Efficient three-drug cocktail for disease induced by mutant superoxide dismutase.код для вставкиСкачать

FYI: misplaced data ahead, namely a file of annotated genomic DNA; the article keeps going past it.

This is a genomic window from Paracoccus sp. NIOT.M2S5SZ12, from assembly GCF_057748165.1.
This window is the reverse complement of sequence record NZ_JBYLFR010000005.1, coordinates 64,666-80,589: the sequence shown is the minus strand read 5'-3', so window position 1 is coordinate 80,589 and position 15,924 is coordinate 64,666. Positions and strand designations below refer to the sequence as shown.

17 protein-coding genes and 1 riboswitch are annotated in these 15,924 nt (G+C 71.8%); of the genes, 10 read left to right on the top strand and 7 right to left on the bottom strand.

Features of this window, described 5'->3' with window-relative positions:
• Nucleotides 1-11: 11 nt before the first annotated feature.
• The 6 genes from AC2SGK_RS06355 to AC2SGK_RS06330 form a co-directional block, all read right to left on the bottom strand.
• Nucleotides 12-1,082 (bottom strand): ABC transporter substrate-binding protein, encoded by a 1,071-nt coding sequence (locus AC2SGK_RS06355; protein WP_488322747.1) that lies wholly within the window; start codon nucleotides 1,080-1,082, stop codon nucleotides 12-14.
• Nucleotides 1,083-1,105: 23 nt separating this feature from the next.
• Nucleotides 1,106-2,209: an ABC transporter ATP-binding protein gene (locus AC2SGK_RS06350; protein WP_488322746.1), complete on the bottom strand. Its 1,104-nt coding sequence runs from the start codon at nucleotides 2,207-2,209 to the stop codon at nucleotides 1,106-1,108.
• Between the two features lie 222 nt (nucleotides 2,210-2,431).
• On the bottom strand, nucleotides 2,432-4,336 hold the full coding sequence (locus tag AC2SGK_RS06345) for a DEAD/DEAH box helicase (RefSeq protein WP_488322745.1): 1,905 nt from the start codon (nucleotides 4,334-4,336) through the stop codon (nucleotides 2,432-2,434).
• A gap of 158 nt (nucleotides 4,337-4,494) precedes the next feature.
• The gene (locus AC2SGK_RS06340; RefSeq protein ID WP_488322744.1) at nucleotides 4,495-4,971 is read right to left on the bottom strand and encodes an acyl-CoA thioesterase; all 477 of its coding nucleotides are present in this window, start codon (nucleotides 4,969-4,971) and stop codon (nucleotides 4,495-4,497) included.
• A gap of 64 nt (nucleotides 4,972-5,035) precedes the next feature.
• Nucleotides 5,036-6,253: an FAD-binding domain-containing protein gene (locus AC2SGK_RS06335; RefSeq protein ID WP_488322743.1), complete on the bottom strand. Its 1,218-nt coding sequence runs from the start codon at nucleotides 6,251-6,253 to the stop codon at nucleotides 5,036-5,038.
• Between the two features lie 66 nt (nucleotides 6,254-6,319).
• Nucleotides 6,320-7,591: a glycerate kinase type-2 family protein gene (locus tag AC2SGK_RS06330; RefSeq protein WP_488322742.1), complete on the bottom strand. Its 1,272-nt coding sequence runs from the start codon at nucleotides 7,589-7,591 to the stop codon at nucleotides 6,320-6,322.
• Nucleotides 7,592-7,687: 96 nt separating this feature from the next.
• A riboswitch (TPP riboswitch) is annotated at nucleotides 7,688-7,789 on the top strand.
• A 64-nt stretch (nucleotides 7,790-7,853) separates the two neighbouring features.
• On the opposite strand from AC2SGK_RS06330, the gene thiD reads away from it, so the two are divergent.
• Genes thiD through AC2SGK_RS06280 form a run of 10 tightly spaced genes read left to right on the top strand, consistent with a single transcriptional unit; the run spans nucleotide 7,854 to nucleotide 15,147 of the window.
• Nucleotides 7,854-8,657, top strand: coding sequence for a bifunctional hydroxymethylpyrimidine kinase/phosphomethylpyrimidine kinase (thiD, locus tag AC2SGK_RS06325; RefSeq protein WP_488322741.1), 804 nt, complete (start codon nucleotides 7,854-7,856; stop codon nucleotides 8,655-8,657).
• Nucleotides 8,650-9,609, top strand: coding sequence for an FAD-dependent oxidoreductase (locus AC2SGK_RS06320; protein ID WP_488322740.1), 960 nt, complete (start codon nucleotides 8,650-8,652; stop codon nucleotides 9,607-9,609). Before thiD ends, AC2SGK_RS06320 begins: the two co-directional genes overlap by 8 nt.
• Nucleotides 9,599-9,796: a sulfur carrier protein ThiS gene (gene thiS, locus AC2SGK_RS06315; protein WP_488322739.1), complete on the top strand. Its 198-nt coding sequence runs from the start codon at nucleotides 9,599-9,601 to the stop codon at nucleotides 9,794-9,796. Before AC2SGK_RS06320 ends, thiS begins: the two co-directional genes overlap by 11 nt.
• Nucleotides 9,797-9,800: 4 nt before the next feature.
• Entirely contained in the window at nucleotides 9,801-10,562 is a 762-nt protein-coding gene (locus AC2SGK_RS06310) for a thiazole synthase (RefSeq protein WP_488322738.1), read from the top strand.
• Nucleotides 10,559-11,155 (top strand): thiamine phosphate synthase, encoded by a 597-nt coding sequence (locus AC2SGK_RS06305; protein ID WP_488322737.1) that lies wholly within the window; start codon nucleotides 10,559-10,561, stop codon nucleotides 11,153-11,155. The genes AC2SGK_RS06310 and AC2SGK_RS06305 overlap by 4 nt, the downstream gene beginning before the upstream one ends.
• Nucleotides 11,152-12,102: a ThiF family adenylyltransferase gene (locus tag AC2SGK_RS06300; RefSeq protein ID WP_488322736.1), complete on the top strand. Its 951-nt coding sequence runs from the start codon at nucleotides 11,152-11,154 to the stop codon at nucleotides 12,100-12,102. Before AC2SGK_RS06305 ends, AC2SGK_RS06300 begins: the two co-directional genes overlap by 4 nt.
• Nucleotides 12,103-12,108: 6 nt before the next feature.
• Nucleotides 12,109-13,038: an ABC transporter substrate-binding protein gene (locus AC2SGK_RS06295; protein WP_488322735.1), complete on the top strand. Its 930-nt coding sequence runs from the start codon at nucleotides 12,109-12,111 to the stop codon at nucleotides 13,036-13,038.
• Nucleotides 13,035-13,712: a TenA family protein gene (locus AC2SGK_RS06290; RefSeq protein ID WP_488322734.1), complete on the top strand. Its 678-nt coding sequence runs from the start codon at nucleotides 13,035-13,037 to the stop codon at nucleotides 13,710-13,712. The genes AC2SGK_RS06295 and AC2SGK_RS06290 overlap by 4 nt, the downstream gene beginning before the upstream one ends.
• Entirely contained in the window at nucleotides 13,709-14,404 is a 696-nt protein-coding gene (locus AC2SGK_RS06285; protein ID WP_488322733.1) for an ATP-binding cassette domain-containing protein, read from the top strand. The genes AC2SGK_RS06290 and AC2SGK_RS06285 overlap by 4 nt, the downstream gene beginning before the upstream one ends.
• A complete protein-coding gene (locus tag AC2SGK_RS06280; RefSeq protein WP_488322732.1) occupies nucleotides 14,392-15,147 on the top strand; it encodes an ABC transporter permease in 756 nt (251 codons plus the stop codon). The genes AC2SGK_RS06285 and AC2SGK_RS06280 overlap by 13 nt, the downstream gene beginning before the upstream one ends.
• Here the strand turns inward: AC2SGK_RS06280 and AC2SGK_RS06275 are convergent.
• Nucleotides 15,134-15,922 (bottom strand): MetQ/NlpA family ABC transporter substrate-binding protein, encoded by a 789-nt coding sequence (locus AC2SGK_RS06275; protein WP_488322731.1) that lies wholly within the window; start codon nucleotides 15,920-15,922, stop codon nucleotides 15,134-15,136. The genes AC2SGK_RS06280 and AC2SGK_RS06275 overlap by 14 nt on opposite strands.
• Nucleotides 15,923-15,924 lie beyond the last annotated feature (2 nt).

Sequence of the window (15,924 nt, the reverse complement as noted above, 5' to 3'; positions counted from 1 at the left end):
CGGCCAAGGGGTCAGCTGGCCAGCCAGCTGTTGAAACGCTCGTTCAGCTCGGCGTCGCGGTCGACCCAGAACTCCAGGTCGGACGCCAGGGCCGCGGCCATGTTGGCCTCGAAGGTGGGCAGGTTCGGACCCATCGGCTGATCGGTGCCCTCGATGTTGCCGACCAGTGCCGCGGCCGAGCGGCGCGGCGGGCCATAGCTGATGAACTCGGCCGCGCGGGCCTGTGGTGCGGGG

ORIGINAL ARTICLES Efficient Three-Drug Cocktail for Disease Induced by Mutant Superoxide Dismutase Jasna Kriz, MD, PhD, Geneviève Gowing, BSc, and Jean-Pierre Julien, PhD There is currently no effective pharmacological treatment for amyotrophic lateral sclerosis (ALS). Because evidence suggests that multiple pathways may contribute to ALS pathogenesis, we tested in a mouse model of ALS (SOD1G37R mice) a combination approach consisting of three drugs for distinct targets in the complex pathway to neuronal death: minocycline, an antimicrobial agent that inhibits microglial activation, riluzole, a glutamate antagonist, and nimodipine, a voltage-gated calcium channel blocker. The efficacy of this three-drug cocktail was remarkable when administered in the diet from late presymptomatic stage (8 –9 months). It delayed the onset of disease, slowed the loss of muscle strength, and increased the average longevity of SOD1G37R mice by 6 weeks. The protective effect of the treatment was corroborated by the reduced immunodetection signals for markers of gliosis and neurodegeneration in the spinal cord of SOD1G37R mice. These results indicate that such three-drug combination may represent an effective strategy for ALS treatment. Ann Neurol 2003;53:429 – 436 Amyotrophic lateral sclerosis (ALS) is a late-onset neurodegenerative disease characterized by progressive muscle weakness and atrophy followed by eventual paralysis, leading to death within 2 to 5 years after diagnosis.1–3 The disease occurs in both sporadic and familial forms with highly similar clinical courses. In the past decade, much effort has been focused to elucidate the mechanisms of disease induced by missense mutations in the gene coding for superoxide dismutase 1 (SOD1) that are responsible for approximately 25% of familial ALS.4,5 Yet, the toxicity of SOD1 mutants is not fully understood. Transgenic mice overexpressing various SOD1 mutants linked to familial ALS develop progressive motor neuron disease with many pathological features found in both familial and sporadic ALS cases.6 – 8 The current view is that the motor neuron death induced by mutant SOD1 is complex and may involve multiple pathways including formation of protein aggregates, proteosome dysfunction, axonal transport defects, oxidative damage, mitochondrial defects, alterations in calcium homeostasis, caspase activation, and changes in levels of Bcl-2 members.1–3,9 Moreover, excitotoxicity due to astrocyte dysfunction and proinflammatory molecules released from activated microglia are other factors that might contribute to propagation of the neurodegenerative process.10 –13 So far, the various pharmacological agents that have From the Centre for Research in Neurosciences, McGill University, Research Institute of the McGill University Health Centre, Montréal, Québec H3G 1A4, Canada. Received Aug 21, 2002, and in revised form Nov 20. Accepted for publication Nov 21, 2002. been tested in ALS mice have produced only modest benefits.1–3 Recently, three different groups including ours reported the beneficial effects of minocycline in ALS mice expressing mutant SOD1.14 –16 Because much evidence suggests that multiple pathways may contribute to ALS pathogenesis, in addition to minocycline, we designed a drug combination approach aimed at different targets in the complex pathway to neuronal death. This drug cocktail consisted of minocycline, an antibiotic that also inhibits microglial activation, riluzole, a glutamate antagonist, and nimodipine, a voltage-gated calcium channel blocker. Here, we report that such three-drug cocktail is remarkably effective to delay onset of disease and mortality in a mouse model of ALS. Materials and Methods Generation of SOD1G37R Mice Transgenic mice overexpressing SOD1G37R by approximately fivefold (line 29)7,17 were enriched in C57BL/6 background. Only mice heterozygous for the SOD1G37R transgene were used for our study. All mice were genotyped by Southern blotting. The use of animals and all surgical procedures were conducted according to the Guide of Care and Use of Experimental Animals of the Canadian Council of Animal Care. Address correspondence to Dr Julien, Research Institute of the McGill University Health Centre, 1650 Cedar Avenue, Montréal, Québec H3G 1A4, Canada. E-mail: email@example.com © 2003 Wiley-Liss, Inc. 429 Three-drug Therapy Protocol The SOD1G37R mice were housed at the standard temperature (21°C) and in a light-controlled environment with ad libitum access to the food and water. The study was conducted using littermates. The mouse littermates were fed a regular rodent food (Harlan Teklad, Houston, TX) and were randomly divided into three-drug therapy–treated and control groups, including wild-type littermates. At the age of 8 to 9 months, SOD1G37R mice from the experimental groups were administered the triple medicated diet TD 01146 (Harlan, Teklad), containing 1,000mg/kg of minocycline, 500mg/kg of riluzole, and 500mg/kg of nimodipine. All three compounds were purchased from Sigma (Oakville, Ontario, Canada). Daily intake of food in mice was 12 to 18gm/100gm of body weight. Calculated loss of compounds during the food processing was 10 to 15%. Thus, we estimate that the mice received daily approximately 80 to 100mg/kg of minocycline and 30 to 40mg/kg for each nimodipine and riluzole. Onset of the clinical disease was determined by measurement of motor strength and by the hind limb contraction when mice were suspended by their tail.14 They were killed when they started to lie on the side and to express difficulties in grooming, as described previously.14,18 To confirm the effects of the three-drug therapy, we conducted two independent experiments with different sets of SOD1G37R mouse littermates. The therapy was initiated at the late presymptomatic stage of disease (8 –9-month-old mice). Muscle Strength Test With minor adjustments, the muscle strength test was conducted as previously described.14 The mice were allowed to grab vertically oriented wire (approximately 2mm in diameter) with the loop at the lower end. For more consistent measurements, the wire was maintained in the vertically oriented circular motion (circle radius, approximately 15cm at 35r.p.m.). Immunohistochemistry Mice were killed by intraperitoneal injection of chlorale hydrate, perfused with 16gm/L sodium cacodylate buffer (pH 7.4) followed by fixative (3% glutaraldehyde in sodium cacodylate buffer). Immunohistochemical studies were performed as previously described.14,17 Incubation with the primary antibodies anti-Cdk5 (C-8, 1:1,000; Santa Cruz Biotechnology, Santa Cruz, CA), anti–glial fibrillary acidic protein monoclonal antibody (anti-GFAP 1:200 dilution; Sigma), anti–mouse Mac2 rat monoclonal antibody (TIB166) distributed by ATCC (1:500 dilution; Manassas, VA), and anti–p-p38 and anti-cleaved caspase-3 rabbit polyclonal antibody (1:500 dilution; New England Biolab, Missisagua, Ontario, Canada) was performed overnight at room temperature in phosphate-buffered saline/bovine serum albumin. The labeling was developed using a vector ABC kit (Vector Laboratories, Burlington, Ontario, Canada) and Sigma-fast tablets (Sigma). Tissue sections for the axonal counting were prepared for embedding in Epon as described previously.17 Western Blots The mice were killed by overdose of chloral hydrate (intraperitoneally). Immediately after, total protein extracts were 430 Annals of Neurology Vol 53 No 4 April 2003 obtained from L4 –L5 spinal cord sections by homogenization in sodium dodecyl sulfate–urea (0.5% sodium dodecyl sulfate, 8M urea in 7.4 phosphate buffer) with a cocktail of protease inhibitors (phenylmethyl sulfonyl fluoride 2mM, leupeptin 2mg/ml, pepstatin 1mg/ml, and 1 mg/ml aprotinin). The protein was measured using a detergent compatible (DC) protein assay (BioRad, Hercules, CA). The proteins were separated on 10% sodium dodecyl sulfate–polyacrylamide gel electrophoresis, transferred to nitrocellulose membranes, and detected using monoclonal primary antibodies against anti-GFAP (1:2,000; Sigma), anti-actin (C-4; 1:5,000; Boehringer-Manheim, Indianapolis, IN), and anti– p-p38, rabbit polyclonal antibody (anti–p-p38, Thr180/ Tyr182 1:500 dilution; New England Biolab). The Western blots were revealed using the Renaissance chemiluminescence kit (NEN Life Science, Boston, MA). Data Analysis Data are expressed as a mean ⫾ standard error. Statistical significance was assessed by two-tailed Student’s t test ( p ⱕ 0.05). Results Three-drug Cocktail Increases the Life Span of SOD1G37R Mice Mouse littermates heterozygous for the SOD1G37R transgene (line 29) were fed a regular rodent food (Harlan Teklad). At late presymptomatic stage (8 and 9 months), the mouse littermates were randomly divided into two groups, the three-drug therapy–treated and control groups. The three drugs (minocycline, riluzole, and nimodipine) were delivered as a dietary supplement in a special custom-made rodent diet. Figure 1A shows the survival curves of the drug cocktail– treated SOD1G37R mice and control SOD1G37R mice fed on regular diet. As compared with control littermates, the average life span of the drug-treated SOD1G37R mice was increased by 6 weeks (54.1 ⫾ 0.9; n ⫽ 10 vs 48.0 ⫾ 0.6; n ⫽ 10, p ⱕ 0.05; Table). As shown in Figure 1B, the distribution of mortality for the tested mice showed almost no overlapping between the two tested groups. For control SOD1G37R mice, the mortality peak was at 47 to 48 weeks, whereas the mortality distribution for the drug-treated mice was more equally spread between 52 to 58 weeks (see Fig 1B). Three-drug Cocktail Delays the Onset of Disease and Muscle Strength Decline in SOD1G37R Mice To determine the effects of the three-drug therapy on disease onset and progression in SOD1G37R mice, we conducted a muscle strength assay. This assay is based on the time that mice are able to grip a vertical circulating wire. Unlike normal mice, the SOD1G37R mice exhibited an age-dependent decline in hanging time (Fig 2). The onset of disease in SOD1G37R mice was characterized by a rapid decline in muscle strength (at treatment significantly delayed the onset of muscle weakness and improved the motor performance of the SOD1G37R mice throughout the tested period (see Fig 2 and Table). Effective Protection against the Loss of Motor Axons in SOD1G37R Mice To assess whether the three-drug therapy delayed degeneration of motor neurons, we counted the total number of motor axons in L4 and L5 ventral roots from treated SOD1G37R mice (n ⫽ 3 or 4) and control SOD1G37R littermates (n ⫽ 4) at early symptomatic stage of disease (44 weeks) and at late stage of disease (48 weeks) (Fig 3A and B). At early stage of disease, motor axons from treated SOD1G37R mice were mostly spared unlike axons from control SOD1G37R littermates (see Fig 3A). For instance, at 44 weeks, the L5 ventral roots from control SOD1G37R mice had 390 ⫾ 23 remaining axons, whereas those from drugtreated mice had 823 ⫾ 41 axons, which is not significantly different from control values (911 ⫾ 36). A similar pattern was observed at the level of L4 ventral roots (713 ⫾ 20 for drug-treated vs 352 ⫾ 20 for control SOD1G37R mice). At 48 weeks, the numbers of remaining axons in the L4 and L5 ventral roots from drug-treated SOD1G37R mice were 637 ⫾ 112 and 685 ⫾ 115, respectively. Thus, whereas some axonal loss was evident at 48 weeks, most motor axons were still present in the drug-treated SOD1G37R mice. Fig 1. The three-drug therapy increases the life span of SOD1G37R mice. (A) Survival curves of control SOD1G37R mice and drug-treated SOD1G37R mice (n ⫽ 10). The survival probability of transgenic mice is plotted as a function of the age in weeks. Three-drug treatment starting at late presymptomatic stage of disease increased the average life span of SOD1G37R mice by 6 weeks. (triangles) Three-drug therapy; (squares) SOD1G37R. (B) Mortality distribution of drugtreated versus control SOD1G37R mice according to their age in weeks. (striped bars) SOD1G37R; (filled bars) three-drug therapy. the age of 43– 44 weeks), followed by a slower declining stage (46 – 47 weeks) that progressed to a stage of complete hind limb paralysis. Note that the three-drug Reduced Cdk5 Mislocalization and Capsase-3 Activation Recent studies demonstrated the involvement of caspase-3 activation in ALS pathogenesis.1,9,19 Activation of caspase-3 occurs late in the course of disease and it is associated with the loss of large motor neurons.9 Two other pathological hallmarks of degenerating neurons in SOD1G37R mice are the mislocalization of Cdk517 and the nuclear localization of Cdk420). Cdk5 is normally targeted to the cell membrane by its activator p35. However, in SOD1G37R mice, Cdk5 is mostly detected in the cytoplasm of motor neurons.17 To examine whether the three-drug therapy attenuated the signals for markers of neurodegeneration in the spinal cord sections of SOD1G37R mice, we conducted immunohistochemistry with anti–Cdk5, anti–Cdk4, and anti–caspase-3 antibodies. Table. Three-Drug Therapy Delays the Onset of Disease and Increase Longevity of SOD1G37R Mice (mean ⫾ SEM) SOD1G37R Mice Three-drug therapy (n ⫽ 10) Control (n ⫽ 10) a Muscle Weakness (weeks) Onset of Paralysis (weeks) End-Stage Paralysis (weeks) 47.8 ⫾ 0.95a 43.0 ⫾ 0.92 49.6 ⫾ 1.06a 45.4 ⫾ 0.59 54.1 ⫾ 0.98* 48.0 ⫾ 0.62 Significantly different from control ( p ⱕ 0.05). SEM ⫽ standard error of the mean. Kriz et al: Three-Drug Therapy for ALS 431 nocycline exerted additional effects on glial cell activation in SOD1G37R, we examined by immunohistochemistry and Western blotting expression of Mac-2 and phosphorylated form of p38 MAPK (p-p38), which are markers of microglial activation, and GFAP as a marker for astrogliosis. At early symptomatic stage (44 weeks), the spinal cord sections of age-matched normal mice and drug-treated SOD1G37R mice were almost completely devoid of Mac-2 immunoreactivity (Fig 5). In contrast, the spinal cord of control SOD1G37R mice showed a robust Mac-2 immunoreactivity. The Mac2–immunoreactive cells showed morphology typical of activated microglia/macrophages (irregular shape, short processes; see Fig 5a, panel C). A similar pattern of immunoreactivity was observed with antibodies Fig 2. The three-drug combination improved muscle strength and delayed disease onset. Muscle strength was assessed by the time that mice were able to grip a circulating wire. Each point represents mean ⫾ SEM, Significant difference in comparison of drug-treated versus control SOD1G37R mice (p ⱕ 0.05 by two-tailed Student’s t test). The number of mice in each group was as follows: normal mice, n ⫽ 6; drug-treated SOD1G37R mice and control SOD1G37R mice, n ⫽ 8. Whereas the spinal motor neurons of control SOD1G37R mice exhibited robust cytoplasmic immunoreactivities for Cdk5 and Cdk4 at 10 months (Fig 4G, H), very low levels of cytoplasmic Cdk5 and Cdk4 immunoreactivity was detected in spinal cord sections of 10-month-old SOD1G37R mice under drug treatment (see Fig 4D, E). At the age of 11 months, cytoplasmic immunoreactivities for Cdk5 and Cdk4 were detected in spinal motor neurons of drug-treated SOD1G37R mice but at reduced levels as compared with control SOD1G37R mice (see Fig 4J, K, M, N). Antibodies against activated form of caspase-3 yielded a weak cytoplasmic immunostaining in several spinal motor neurons of drug-treated SOD1G37R mice at 10 months (see Fig 4F), indicating that caspase-3 activation preceded axonal degeneration. Again, much stronger caspase-3 immunoreactivity was detected in motor neurons of 10-month-old control SOD1G37R littermates. We conclude that beneficial effects of the three-drug treatment were associated with reduced signals for markers of neurodegeneration. Three-Drug Therapy Attenuates Astrocytosis and Microglial Activation Astrocytosis and microgliosis are nonneuronal events that are likely to contribute to the neurodegenerative processes in ALS.11–13 Recently, we showed that minocycline alone attenuates microglial activation but not astrocytosis in SOD1G37R mice.14 To determine whether inclusion of nimodipine and riluzole together with mi- 432 Annals of Neurology Vol 53 No 4 April 2003 Fig 3. The three-drug therapy delayed axonal loss in L4 and L5 ventral roots of SOD1G37R mice. The histograms show the total number of axons in L4 and L5 ventral roots of normal mice (wt), drug-treated (G37R-tr), and control SOD1G37R (G37R) mice at the age of 10 months (A) and 11 months (B). The counts were determined using ventral root sections of three to four animals for each group. (asterisks) Significant difference for the comparison of drug-treated or control SOD1G37R littermates versus wild-type mice/ p ⱕ 0.05 by two-tailed Student’s t test. Fig 4. The three-drug treatment attenuates deregulation of Cdks (Cdk5 and Cdk4) and caspase-3 activation. The micrographs show the immunoreactivities of Cdk5, Cdk4, and activated caspase-3 in the spinal cord of WT mice (A–C), of drug-treated SOD1 G37R mice (D–F) and of control SOD1G37R littermates (G–I) at 10 months as well as of drug-treated SOD1G37R mice (J–L) and of control SOD1G37R littermates (M–O) at 11 months. Bar ⫽ 100m. against p-p38. Control SOD1G37R mice yielded a strong p-p38 immunoreactivity in the white and gray matter (predominantly ventral horns) of the spinal cord (see Fig. 5a, panel F). The p-p38 signal was considerably attenuated by the three-drug treatment showing the similar level of immunoreactivity as in normal mice (see Fig 5a, panels D, E). This was further confirmed by Western blotting. At age of 10 months, spinal cord extracts from normal mice or from drug-treated SOD1G37R mice showed very low levels of p-p38 as compared with control SOD1G37R mice (see Fig 5b). During disease progression, the lev- els of p-p38 in spinal cord extracts gradually increased in drug-treated SOD1G37R mice. Unlike minocycline alone,14 the presence of riluzole and nimodipine in our three-drug cocktail markedly attenuated GFAP immunoreactivity in spinal cord sections of SOD1G37R mice at 44 week (see Fig 5a, panels G, H). This was further confirmed by the weak GFAP immunostaining on Western blot of spinal cord extracts from drug-treated SOD1G37R mice as compared with control SOD1G37R littermates (see Fig 5c). Note, however, that the three-drug therapy was unable to completely abolish astrogliosis as Kriz et al: Three-Drug Therapy for ALS 433 Fig 5. (a) The three-drug therapy attenuates microglial activation and astrogliosis in the spinal cord of SOD1G37R mice. Micrographs show the Mac-2, p-p38, and GFAP immunoreactivities in spinal cords of 10-month-old wild-type mice (A, D, G), drugtreated SOD1G37R mice (B, E, H), and control SOD1G37R littermates (C, F, I). Bar ⫽ 100m. At 10 months of age, lower levels of p-p38 (b) and GFAP (c) were detected by immunoblotting of spinal cord extracts from drug-treated SOD1G37R mice as compared with control SOD1G37R mice. WT ⫽ wild type; GFAP ⫽ glial fibrillary acidic protein. reflected by increased GFAP levels at later stages of disease (see Fig 5c). Discussion Here, we report for the first time to our knowledge a new and effective pharmacological approach to slow ALS pathogenesis caused by mutant SOD1. This treatment is based on the combination of three drugs, minocycline, riluzole, and nimodipine, aiming at distinct targets in the disease process. Remarkably, the three- 434 Annals of Neurology Vol 53 No 4 April 2003 drug cocktail delayed the onset of disease by 4 weeks and increased the average longevity of SOD1G37R mice by 6 weeks. Our analysis confirmed the striking neuroprotective effect of the three-drug cocktail. At 11 months, which corresponds to end-stage paralysis for control SOD1G37R mice, the motor axons in drugtreated SOD1G37R littermates were still largely spared (see Fig 3). In addition, the three-drug therapy attenuated microgliosis and reactive astrocytosis and reduced markers of neurodegeneration such as deregulation of Cdk5 and Cdk4 as well as caspase-3 activation (see Fig 4). Minocycline, a semisynthetic tetracycline derivative that effectively crosses the blood–brain barrier, is extensively used in humans with relatively few side effects.21 Several reports showed that minocycline can exhibit biological effects completely distinct from its antimicrobial action.22,23 Minocycline exerted neuroprotective effects in experimental brain ischemia and brain injury and also in mice models of Huntington’s and Parkinson’s disease.24 –28 It has been suggested that minocycline exerts neuroprotective effects by preventing microglial activation, reducing the induction of caspase-1 and by inhibiting cytochrome c release from mitochondria.14 –16,22–28 In addition, minocycline inhibits matrix metalloproteases, nitric oxide synthases, protein tyrosin nitration, cyclooxygenase-2, and prostaglandin E2 production and also may confer neuroprotection through inhibition of excitotoxin-induced microglial activation.22,23,29 We showed previously that minocycline attenuated microglial activation and extended the longevity of SOD1G37R mice by 3 weeks. Similar results were obtained by other groups in testing the effects of minocycline in ALS mice expressing another SOD1 mutant (G93A).14 –16 Although minocycline can reduce microgliosis, it had no effect on astrogliosis in animal models of stroke24,25 or of ALS.14 The efficacy of the cocktail described here may be related in part to synergistic effects of the three drugs and to the ability to attenuate both microgliosis and astrogliosis. Yet, it remains unclear how the addition of riluzole and nimodipine to minocycline may alter astrogliosis, and certainly further studies with combinations of two drugs may be needed to elucidate the separate beneficial effects of nimodipine and riluzole. The precise mechanism of action of riluzole has not been fully elucidated. It appears to involve interference with excitatory amino acid in the central nervous system, possibly through inhibition of glutamic acid release, blockade or inactivation of sodium channels, and/or activation of G-protein coupled transduction pathways.3,18,30,31 In mice models of ALS, treatment with riluzole alone extended survival for only 13 to 15 days.18 Nimodipine is the L-type voltage-gated calcium channel blocker with preferential effects on the central nervous system.32 Although, in a small clinical trial nimodipine alone was not effective in slowing the progression of disease, its pharmacological properties may be of potential benefit in a drug cocktail.33 Some previous studies suggested altered calcium currents and increased intracellular calcium in ALS pathogenesis.34 –36 In PC12 cells, treatment with nimodipine prevented massive Ca2⫹ influx through voltage-gated calcium channels induced by membrane depolarization, a phenomenon associated with mitochondrial disruption and followed by cell apoptosis and/or necrosis.37 It also exhibits neuroprotective effects in ischemia/hypoxiainduced neuronal damage, and it posses certain anticonvulsant effects against kainic acid–induced seizures.38,39 Recently, nimodipine was shown to promote regeneration and functional recovery after intracranial facial nerve crush.40 Previous attempts to alleviate SOD1-mediated disease with pharmacological approaches in transgenic mouse models have produced only modest benefits. Vitamin E, gabapentin, and salicylate had no effect on survival of SOD1G93A mice.18,41 More benefits were provided in SOD1G93A mice by the intracerebroventricular administration of zVAD-fmk, a broad caspase inhibitor,19 janus 3 inhibitor,42 RPR119990,43 and, with creatine, a compound believed to improve mitochondrial function.44 The three-drug cocktail described here represents one of the most efficient pharmacological treatment in a mouse model of ALS. By conferring neuroprotection together with attenuation of microgliosis and reactive astrocytosis, this three-drug therapy may represent a novel and effective treatment for ALS and possibly other neurodegenerative diseases. This work was supported by the Canadian Institutes of Health Research (CIHR; 42 503), the Neuromuscular Research Partnership (ALS Canada, Muscular Dystrophy Association of Canada, and CIHR), the Center for ALS Research at Johns Hopkins, and a CIHR Senior Investigator Award (J.-P.J.). The technical help of P. 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